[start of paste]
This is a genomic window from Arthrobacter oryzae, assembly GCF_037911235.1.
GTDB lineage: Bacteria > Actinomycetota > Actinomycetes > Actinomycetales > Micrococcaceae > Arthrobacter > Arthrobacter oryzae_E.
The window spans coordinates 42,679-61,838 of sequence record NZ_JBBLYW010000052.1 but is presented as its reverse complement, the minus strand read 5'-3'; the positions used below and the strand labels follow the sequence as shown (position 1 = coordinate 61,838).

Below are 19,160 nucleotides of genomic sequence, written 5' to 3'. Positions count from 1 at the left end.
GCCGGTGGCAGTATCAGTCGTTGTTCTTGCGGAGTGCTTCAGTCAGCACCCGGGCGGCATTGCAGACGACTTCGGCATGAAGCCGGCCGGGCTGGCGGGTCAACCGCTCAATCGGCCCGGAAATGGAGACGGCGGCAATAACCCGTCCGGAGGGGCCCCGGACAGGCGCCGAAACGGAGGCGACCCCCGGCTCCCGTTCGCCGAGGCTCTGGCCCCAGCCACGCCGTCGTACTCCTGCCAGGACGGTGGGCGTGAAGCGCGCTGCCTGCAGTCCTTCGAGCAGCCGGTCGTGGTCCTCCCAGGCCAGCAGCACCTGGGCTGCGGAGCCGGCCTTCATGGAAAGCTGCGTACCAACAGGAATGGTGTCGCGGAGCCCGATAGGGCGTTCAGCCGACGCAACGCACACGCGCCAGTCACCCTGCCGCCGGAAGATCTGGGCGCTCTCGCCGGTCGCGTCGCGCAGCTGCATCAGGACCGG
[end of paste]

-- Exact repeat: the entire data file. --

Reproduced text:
This is a genomic window from Arthrobacter oryzae, assembly GCF_037911235.1.
GTDB lineage: Bacteria > Actinomycetota > Actinomycetes > Actinomycetales > Micrococcaceae > Arthrobacter > Arthrobacter oryzae_E.
The window spans coordinates 42,679-61,838 of sequence record NZ_JBBLYW010000052.1 but is presented as its reverse complement, the minus strand read 5'-3'; the positions used below and the strand labels follow the sequence as shown (position 1 = coordinate 61,838).

Below are 19,160 nucleotides of genomic sequence, written 5' to 3'. Positions count from 1 at the left end.
GCCGGTGGCAGTATCAGTCGTTGTTCTTGCGGAGTGCTTCAGTCAGCACCCGGGCGGCATTGCAGACGACTTCGGCATGAAGCCGGCCGGGCTGGCGGGTCAACCGCTCAATCGGCCCGGAAATGGAGACGGCGGCAATAACCCGTCCGGAGGGGCCCCGGACAGGCGCCGAAACGGAGGCGACCCCCGGCTCCCGTTCGCCGAGGCTCTGGCCCCAGCCACGCCGTCGTACTCCTGCCAGGACGGTGGGCGTGAAGCGCGCTGCCTGCAGTCCTTCGAGCAGCCGGTCGTGGTCCTCCCAGGCCAGCAGCACCTGGGCTGCGGAGCCGGCCTTCATGGAAAGCTGCGTACCAACAGGAATGGTGTCGCGGAGCCCGATAGGGCGTTCAGCCGACGCAACGCACACGCGCCAGTCACCCTGCCGCCGGAAGATCTGGGCGCTCTCGCCGGTCGCGTCGCGCAGCTGCATCAGGACCGG